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Green Building Bible, Fourth Edition
Green Building Bible, fourth edition (both books)
These two books are the perfect starting place to help you get to grips with one of the most vitally important aspects of our society - our homes and living environment.

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  1.  
    CPB says:

    ''If you are going to go with EWI I think it really helps that you are going with one of the class leading solutions. I have to say I really cringe when I see people mention that they will DIY their EWI, I really think it is a job that should be left only to the professionals.''

    Hmm....

    I think I would add to that ''if the professionals are actually good at insulation''.

    I still find EWI contractors who simply do not understand insulation. They understand pretty cladding, and the finish is often great, but things go on behind the finish which are questionable or wholly unacceptable. Add to that a continued uncertainty about whether it is acceptable to render down over the dpc - and bear in mind that many retrofit dpcs are at, or above, floor level anyway - and you may already have a big fat built-in cold bridge.

    Many DIY jobs may be better than some of those professional jobs I have come across.

    The whole thing saddens me because in my work I generally have at least one contractor for various forms of energy-related improvement who I would heartily recommend to clients. The best I can do at the moment with EWI is to point towards a contractor who was OK in the end.
  2.  
    Posted By: beelbeebubI'm currently working on a retrofit EWI solution using aluminium (i think) larsen trusses, wool insulation and cement bard cladding.

    Does that include a ventilation gap behind the cement board cladding?

    Posted By: Nick ParsonsHmm....

    I think I would add to that ''if the professionals are actually good at insulation''.


    Wholeheartedly agree Nick, I would have been better saying that it should be left to "the best professionals".

    I also agree that many good DIYers can produce a better job than slapdash "pros" but DIYing is often an exercise in learning as you go along and EWI is very unforgiving of this, one error may be all that is needed to cause serious problems a few years down the line.

    I have no problem with EWI per se (as long as the insulation used is fire rated, which goes for any insulation used anywhere in a building), what really concerns me are the problems associated with thin render systems applied to a flexible substrate. Every opening or protrusion is a potential point of failure and I personally am not convinced that after years of temperature cycling from sub-zero to high summer that even correctly detailed installs will not give some problems.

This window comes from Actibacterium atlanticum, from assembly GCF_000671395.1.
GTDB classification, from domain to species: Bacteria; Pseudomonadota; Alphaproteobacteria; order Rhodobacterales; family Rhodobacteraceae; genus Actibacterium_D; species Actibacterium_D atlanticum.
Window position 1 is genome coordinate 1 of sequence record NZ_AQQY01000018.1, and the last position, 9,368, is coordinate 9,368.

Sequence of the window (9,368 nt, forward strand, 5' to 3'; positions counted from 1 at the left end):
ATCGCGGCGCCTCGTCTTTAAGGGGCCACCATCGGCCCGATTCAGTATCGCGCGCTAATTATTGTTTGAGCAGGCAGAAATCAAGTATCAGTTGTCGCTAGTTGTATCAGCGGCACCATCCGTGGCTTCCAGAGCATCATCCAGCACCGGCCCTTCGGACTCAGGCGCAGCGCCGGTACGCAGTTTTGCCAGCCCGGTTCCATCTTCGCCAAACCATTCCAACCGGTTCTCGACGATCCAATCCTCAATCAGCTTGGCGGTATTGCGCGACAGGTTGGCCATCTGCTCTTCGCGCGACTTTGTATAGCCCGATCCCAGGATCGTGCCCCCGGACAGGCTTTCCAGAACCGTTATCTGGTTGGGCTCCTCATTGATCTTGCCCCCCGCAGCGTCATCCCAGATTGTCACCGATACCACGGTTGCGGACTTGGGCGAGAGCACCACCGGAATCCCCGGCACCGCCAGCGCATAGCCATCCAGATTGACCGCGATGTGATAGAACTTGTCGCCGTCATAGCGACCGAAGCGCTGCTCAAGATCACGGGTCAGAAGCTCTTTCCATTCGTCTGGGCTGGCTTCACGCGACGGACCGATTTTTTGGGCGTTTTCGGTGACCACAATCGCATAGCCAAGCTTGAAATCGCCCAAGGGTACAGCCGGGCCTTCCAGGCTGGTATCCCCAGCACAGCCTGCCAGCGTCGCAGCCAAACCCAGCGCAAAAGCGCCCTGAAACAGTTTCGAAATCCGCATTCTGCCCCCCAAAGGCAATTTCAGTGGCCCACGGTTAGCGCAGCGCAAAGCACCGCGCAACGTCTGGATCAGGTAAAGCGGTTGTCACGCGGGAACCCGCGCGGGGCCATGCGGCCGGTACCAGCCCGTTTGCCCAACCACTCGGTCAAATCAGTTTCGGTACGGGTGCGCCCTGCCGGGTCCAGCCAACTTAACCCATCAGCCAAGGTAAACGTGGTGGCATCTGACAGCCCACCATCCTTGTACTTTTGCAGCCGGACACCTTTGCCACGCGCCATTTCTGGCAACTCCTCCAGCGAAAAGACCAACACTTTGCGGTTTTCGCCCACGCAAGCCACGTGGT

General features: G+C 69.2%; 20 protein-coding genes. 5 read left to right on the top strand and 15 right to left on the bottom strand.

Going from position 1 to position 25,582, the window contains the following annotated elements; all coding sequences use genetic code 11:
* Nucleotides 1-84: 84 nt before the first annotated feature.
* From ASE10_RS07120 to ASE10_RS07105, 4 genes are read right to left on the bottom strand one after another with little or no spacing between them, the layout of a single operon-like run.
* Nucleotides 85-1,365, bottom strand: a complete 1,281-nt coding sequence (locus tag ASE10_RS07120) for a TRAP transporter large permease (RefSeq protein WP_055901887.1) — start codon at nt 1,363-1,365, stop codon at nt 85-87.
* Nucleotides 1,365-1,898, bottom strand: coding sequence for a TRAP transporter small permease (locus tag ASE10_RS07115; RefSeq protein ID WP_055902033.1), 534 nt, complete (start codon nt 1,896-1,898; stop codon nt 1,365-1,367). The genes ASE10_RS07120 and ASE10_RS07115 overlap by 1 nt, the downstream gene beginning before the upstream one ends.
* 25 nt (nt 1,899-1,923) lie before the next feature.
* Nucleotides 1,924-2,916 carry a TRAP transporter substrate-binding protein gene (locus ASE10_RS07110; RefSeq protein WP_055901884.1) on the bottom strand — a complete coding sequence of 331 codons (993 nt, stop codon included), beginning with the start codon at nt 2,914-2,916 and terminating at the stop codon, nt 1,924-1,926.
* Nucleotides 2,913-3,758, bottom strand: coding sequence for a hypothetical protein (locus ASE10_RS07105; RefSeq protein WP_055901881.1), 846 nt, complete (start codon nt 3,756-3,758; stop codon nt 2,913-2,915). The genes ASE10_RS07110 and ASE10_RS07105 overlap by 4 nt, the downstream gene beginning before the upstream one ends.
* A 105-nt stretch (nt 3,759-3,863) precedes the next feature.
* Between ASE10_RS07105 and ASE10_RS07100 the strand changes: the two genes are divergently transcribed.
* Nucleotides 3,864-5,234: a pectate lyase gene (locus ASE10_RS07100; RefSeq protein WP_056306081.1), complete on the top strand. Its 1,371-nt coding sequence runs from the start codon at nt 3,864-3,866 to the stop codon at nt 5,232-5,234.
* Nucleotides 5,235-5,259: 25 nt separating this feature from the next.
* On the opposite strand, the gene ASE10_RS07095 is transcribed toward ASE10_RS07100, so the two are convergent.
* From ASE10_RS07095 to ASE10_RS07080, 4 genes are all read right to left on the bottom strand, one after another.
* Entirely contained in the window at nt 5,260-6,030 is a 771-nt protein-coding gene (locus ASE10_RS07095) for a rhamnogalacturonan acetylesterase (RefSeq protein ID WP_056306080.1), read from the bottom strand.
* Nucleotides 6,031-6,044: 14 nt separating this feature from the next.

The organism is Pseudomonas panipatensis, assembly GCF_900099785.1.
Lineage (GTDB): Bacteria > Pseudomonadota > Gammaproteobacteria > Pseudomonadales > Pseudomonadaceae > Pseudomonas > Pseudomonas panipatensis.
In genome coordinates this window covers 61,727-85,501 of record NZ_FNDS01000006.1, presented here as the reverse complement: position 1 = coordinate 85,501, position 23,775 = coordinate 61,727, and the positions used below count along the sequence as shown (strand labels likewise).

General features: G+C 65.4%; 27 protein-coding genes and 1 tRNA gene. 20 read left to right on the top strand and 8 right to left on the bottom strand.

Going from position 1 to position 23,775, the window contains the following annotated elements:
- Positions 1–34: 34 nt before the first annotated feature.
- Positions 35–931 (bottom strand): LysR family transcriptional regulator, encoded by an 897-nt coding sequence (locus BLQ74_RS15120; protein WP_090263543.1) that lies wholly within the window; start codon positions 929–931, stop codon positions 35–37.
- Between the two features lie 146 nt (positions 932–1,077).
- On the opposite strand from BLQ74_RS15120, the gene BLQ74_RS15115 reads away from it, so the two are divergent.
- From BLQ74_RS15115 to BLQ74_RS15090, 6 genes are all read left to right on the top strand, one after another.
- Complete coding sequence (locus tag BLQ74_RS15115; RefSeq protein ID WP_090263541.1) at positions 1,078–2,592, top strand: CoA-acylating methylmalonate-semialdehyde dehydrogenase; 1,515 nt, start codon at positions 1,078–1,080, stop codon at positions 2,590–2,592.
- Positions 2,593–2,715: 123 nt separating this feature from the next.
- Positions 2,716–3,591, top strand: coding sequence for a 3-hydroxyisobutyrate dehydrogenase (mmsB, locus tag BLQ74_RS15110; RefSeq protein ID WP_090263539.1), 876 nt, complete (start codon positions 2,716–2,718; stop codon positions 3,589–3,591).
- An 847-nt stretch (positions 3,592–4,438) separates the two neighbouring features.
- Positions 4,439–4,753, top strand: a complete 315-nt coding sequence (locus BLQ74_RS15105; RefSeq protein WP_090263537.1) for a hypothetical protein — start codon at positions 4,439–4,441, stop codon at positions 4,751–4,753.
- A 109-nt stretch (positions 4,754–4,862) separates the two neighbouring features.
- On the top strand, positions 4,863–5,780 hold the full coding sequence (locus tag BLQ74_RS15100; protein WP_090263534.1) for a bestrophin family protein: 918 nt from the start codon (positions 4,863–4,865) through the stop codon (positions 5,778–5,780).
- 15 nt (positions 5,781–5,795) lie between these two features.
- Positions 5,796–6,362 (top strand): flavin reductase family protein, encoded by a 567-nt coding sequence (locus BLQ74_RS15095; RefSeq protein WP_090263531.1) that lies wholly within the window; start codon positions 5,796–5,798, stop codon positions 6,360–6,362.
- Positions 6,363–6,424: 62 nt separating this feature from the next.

I'd be a lot more comfortable with a hard substrate such as a calcium silicate board, possibly hung from the roof to minimise cold bridges, rather than a render directly applied to the insulation.
    • CommentAuthorbeelbeebub
    • CommentTimeNov 22nd 2014
     
    I generally agree with the sentiment about best left to professionals.

    In this case there are a couple of confounding factors.

    First, contractors we have had to have a look at it have not been keen. The fa├žades are complex with tricky detailing around windows, string courses etc.

    Secondly, we have a lot to do, potentially 3 x large 3 story buildings, 2 stone cottages, 2 brick cottages

    The stone cottages may be getting some form of cladding to help with the damp, we currently have a test panel underway to see if the damp issues are due to penetration, rising or condensing damp. If the test shows a reduction in damp, the next phase is to try the cladding with insulation behind, both ventilated (with a tyvek membrane) and unventilated (i.e wool against back of cement cladding). Cement cladding board is our first guess as it is easier to apply than a render, no danger of cracking, is breathable (via the joints), repairable, removable for inspection and access. Colour wise it can match the current victorian cement render.

    We have access to a small labour pool and small but steady cash flow, so a small scale system that can be put up slowly and in sections i.e. north elevation one year, west the next, half the south the year after and so on is attractive to us rather than blowing a large wad of cash in one go.

    This isn't our first rodeo so to speak, we've been maintaining and upgrading these houses as a family business for over 150 years so are familiar with the building's quirks and history.

    Currently the system is on the drawing board and tests panels are in place to check what is causing the damp, or at least what % is caused by penetration vs rising etc.
    • CommentAuthorjamesingram
    • CommentTimeNov 22nd 2014 edited
     
    "I have a horrible feeling that most of what little spare time I have over the next month will be spent researching wide cavities. All pointers welcomed. "

    check out http://www.greenbuildingstore.co.uk/page--denby-dale-passivhaus.html
    denby dale green building store

    also tonyshouse.org I think
  3.  
    The 'new' (2000/2001) building at Heeley City Farm, Sheffield (designed by Eco Arc) had 250 or maybe even 300 cavity, fully filled with rockwool.
    •  
      CommentAuthordjh
    • CommentTimeNov 22nd 2014
     
    aluminium (i think) larsen trusses

    Sounds like an oxymoron but presumably there's some thought behind this idea. Care to share the thinking?
  4.  
    isn't alli a good heat conductor ? why not ply/stud Larsen truss?
  5.  
    I presumed that they must be constructed with some form of thermal break otherwise the extra cost would be completely lost over the normal timber variety.
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